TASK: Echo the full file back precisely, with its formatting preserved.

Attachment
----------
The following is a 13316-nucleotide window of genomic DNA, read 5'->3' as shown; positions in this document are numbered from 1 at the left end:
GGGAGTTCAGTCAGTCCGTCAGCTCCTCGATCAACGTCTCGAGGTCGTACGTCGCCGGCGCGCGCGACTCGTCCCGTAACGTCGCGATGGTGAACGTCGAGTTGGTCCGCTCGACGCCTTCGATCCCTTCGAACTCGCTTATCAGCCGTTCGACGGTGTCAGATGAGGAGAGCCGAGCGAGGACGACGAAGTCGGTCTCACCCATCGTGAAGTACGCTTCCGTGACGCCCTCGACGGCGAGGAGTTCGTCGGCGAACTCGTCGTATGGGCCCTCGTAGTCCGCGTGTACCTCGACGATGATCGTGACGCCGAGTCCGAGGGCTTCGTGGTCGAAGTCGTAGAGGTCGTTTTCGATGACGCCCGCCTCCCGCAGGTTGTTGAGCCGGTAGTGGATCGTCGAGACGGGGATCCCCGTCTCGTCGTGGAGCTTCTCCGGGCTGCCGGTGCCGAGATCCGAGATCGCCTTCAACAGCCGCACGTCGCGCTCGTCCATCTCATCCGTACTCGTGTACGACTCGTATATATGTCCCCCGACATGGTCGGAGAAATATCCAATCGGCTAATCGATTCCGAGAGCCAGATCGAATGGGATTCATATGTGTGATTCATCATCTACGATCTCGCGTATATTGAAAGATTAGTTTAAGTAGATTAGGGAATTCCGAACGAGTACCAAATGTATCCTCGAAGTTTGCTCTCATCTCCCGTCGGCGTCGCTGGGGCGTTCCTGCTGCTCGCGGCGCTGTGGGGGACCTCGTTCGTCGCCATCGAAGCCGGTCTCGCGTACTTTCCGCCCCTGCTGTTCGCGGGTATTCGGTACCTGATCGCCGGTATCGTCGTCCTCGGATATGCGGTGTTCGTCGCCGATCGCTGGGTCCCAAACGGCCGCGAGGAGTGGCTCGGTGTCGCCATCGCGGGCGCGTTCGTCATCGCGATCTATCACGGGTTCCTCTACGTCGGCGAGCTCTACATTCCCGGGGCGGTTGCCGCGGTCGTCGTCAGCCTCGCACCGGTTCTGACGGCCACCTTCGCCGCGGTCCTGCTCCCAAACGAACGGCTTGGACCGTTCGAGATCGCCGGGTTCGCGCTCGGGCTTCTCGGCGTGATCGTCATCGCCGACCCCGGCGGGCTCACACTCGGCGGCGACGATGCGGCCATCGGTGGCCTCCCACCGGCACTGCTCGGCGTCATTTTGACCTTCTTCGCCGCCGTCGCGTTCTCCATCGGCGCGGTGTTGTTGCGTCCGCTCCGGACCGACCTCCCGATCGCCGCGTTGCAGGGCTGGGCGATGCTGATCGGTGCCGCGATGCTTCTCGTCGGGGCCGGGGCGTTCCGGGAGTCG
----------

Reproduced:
The following is a 13316-nucleotide window of genomic DNA, read 5'->3' as shown; positions in this document are numbered from 1 at the left end:
GGGAGTTCAGTCAGTCCGTCAGCTCCTCGATCAACGTCTCGAGGTCGTACGTCGCCGGCGCGCGCGACTCGTCCCGTAACGTCGCGATGGTGAACGTCGAGTTGGTCCGCTCGACGCCTTCGATCCCTTCGAACTCGCTTATCAGCCGTTCGACGGTGTCAGATGAGGAGAGCCGAGCGAGGACGACGAAGTCGGTCTCACCCATCGTGAAGTACGCTTCCGTGACGCCCTCGACGGCGAGGAGTTCGTCGGCGAACTCGTCGTATGGGCCCTCGTAGTCCGCGTGTACCTCGACGATGATCGTGACGCCGAGTCCGAGGGCTTCGTGGTCGAAGTCGTAGAGGTCGTTTTCGATGACGCCCGCCTCCCGCAGGTTGTTGAGCCGGTAGTGGATCGTCGAGACGGGGATCCCCGTCTCGTCGTGGAGCTTCTCCGGGCTGCCGGTGCCGAGATCCGAGATCGCCTTCAACAGCCGCACGTCGCGCTCGTCCATCTCATCCGTACTCGTGTACGACTCGTATATATGTCCCCCGACATGGTCGGAGAAATATCCAATCGGCTAATCGATTCCGAGAGCCAGATCGAATGGGATTCATATGTGTGATTCATCATCTACGATCTCGCGTATATTGAAAGATTAGTTTAAGTAGATTAGGGAATTCCGAACGAGTACCAAATGTATCCTCGAAGTTTGCTCTCATCTCCCGTCGGCGTCGCTGGGGCGTTCCTGCTGCTCGCGGCGCTGTGGGGGACCTCGTTCGTCGCCATCGAAGCCGGTCTCGCGTACTTTCCGCCCCTGCTGTTCGCGGGTATTCGGTACCTGATCGCCGGTATCGTCGTCCTCGGATATGCGGTGTTCGTCGCCGATCGCTGGGTCCCAAACGGCCGCGAGGAGTGGCTCGGTGTCGCCATCGCGGGCGCGTTCGTCATCGCGATCTATCACGGGTTCCTCTACGTCGGCGAGCTCTACATTCCCGGGGCGGTTGCCGCGGTCGTCGTCAGCCTCGCACCGGTTCTGACGGCCACCTTCGCCGCGGTCCTGCTCCCAAACGAACGGCTTGGACCGTTCGAGATCGCCGGGTTCGCGCTCGGGCTTCTCGGCGTGATCGTCATCGCCGACCCCGGCGGGCTCACACTCGGCGGCGACGATGCGGCCATCGGTGGCCTCCCACCGGCACTGCTCGGCGTCATTTTGACCTTCTTCGCCGCCGTCGCGTTCTCCATCGGCGCGGTGTTGTTGCGTCCGCTCCGGACCGACCTCCCGATCGCCGCGTTGCAGGGCTGGGCGATGCTGATCGGTGCCGCGATGCTTCTCGTCGGGGCCGGGGCGTTCCGGGAGTCG